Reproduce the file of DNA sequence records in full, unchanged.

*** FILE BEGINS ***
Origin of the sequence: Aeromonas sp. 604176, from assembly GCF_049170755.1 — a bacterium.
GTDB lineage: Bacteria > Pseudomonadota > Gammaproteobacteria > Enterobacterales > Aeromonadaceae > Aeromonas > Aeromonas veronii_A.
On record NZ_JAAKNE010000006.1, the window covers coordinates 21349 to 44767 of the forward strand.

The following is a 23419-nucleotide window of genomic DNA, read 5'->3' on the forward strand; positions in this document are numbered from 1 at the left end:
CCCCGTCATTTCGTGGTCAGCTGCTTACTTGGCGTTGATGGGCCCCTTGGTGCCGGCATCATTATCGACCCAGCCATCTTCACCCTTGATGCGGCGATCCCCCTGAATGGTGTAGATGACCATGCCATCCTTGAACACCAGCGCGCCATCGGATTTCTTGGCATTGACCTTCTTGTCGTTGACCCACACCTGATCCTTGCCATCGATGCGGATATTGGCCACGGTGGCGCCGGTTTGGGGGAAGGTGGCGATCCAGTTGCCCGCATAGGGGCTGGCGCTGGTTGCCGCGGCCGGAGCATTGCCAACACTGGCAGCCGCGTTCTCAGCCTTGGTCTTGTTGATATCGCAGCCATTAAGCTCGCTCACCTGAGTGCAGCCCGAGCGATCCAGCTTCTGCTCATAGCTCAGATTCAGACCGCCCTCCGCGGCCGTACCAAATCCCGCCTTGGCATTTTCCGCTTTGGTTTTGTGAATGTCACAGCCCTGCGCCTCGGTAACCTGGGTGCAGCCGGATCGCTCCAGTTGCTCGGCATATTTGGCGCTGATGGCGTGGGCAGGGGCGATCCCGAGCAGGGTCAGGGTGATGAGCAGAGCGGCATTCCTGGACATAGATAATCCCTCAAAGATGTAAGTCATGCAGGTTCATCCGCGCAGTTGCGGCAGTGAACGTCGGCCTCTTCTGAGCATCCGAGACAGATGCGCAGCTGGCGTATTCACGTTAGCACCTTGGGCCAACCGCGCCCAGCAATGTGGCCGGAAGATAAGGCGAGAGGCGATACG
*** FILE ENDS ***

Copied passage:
Origin of the sequence: Aeromonas sp. 604176, from assembly GCF_049170755.1 — a bacterium.
GTDB lineage: Bacteria > Pseudomonadota > Gammaproteobacteria > Enterobacterales > Aeromonadaceae > Aeromonas > Aeromonas veronii_A.
On record NZ_JAAKNE010000006.1, the window covers coordinates 21349 to 44767 of the forward strand.

The following is a 23419-nucleotide window of genomic DNA, read 5'->3' on the forward strand; positions in this document are numbered from 1 at the left end:
CCCCGTCATTTCGTGGTCAGCTGCTTACTTGGCGTTGATGGGCCCCTTGGTGCCGGCATCATTATCGACCCAGCCATCTTCACCCTTGATGCGGCGATCCCCCTGAATGGTGTAGATGACCATGCCATCCTTGAACACCAGCGCGCCATCGGATTTCTTGGCATTGACCTTCTTGTCGTTGACCCACACCTGATCCTTGCCATCGATGCGGATATTGGCCACGGTGGCGCCGGTTTGGGGGAAGGTGGCGATCCAGTTGCCCGCATAGGGGCTGGCGCTGGTTGCCGCGGCCGGAGCATTGCCAACACTGGCAGCCGCGTTCTCAGCCTTGGTCTTGTTGATATCGCAGCCATTAAGCTCGCTCACCTGAGTGCAGCCCGAGCGATCCAGCTTCTGCTCATAGCTCAGATTCAGACCGCCCTCCGCGGCCGTACCAAATCCCGCCTTGGCATTTTCCGCTTTGGTTTTGTGAATGTCACAGCCCTGCGCCTCGGTAACCTGGGTGCAGCCGGATCGCTCCAGTTGCTCGGCATATTTGGCGCTGATGGCGTGGGCAGGGGCGATCCCGAGCAGGGTCAGGGTGATGAGCAGAGCGGCATTCCTGGACATAGATAATCCCTCAAAGATGTAAGTCATGCAGGTTCATCCGCGCAGTTGCGGCAGTGAACGTCGGCCTCTTCTGAGCATCCGAGACAGATGCGCAGCTGGCGTATTCACGTTAGCACCTTGGGCCAACCGCGCCCAGCAATGTGGCCGGAAGATAAGGCGAGAGGCGATACG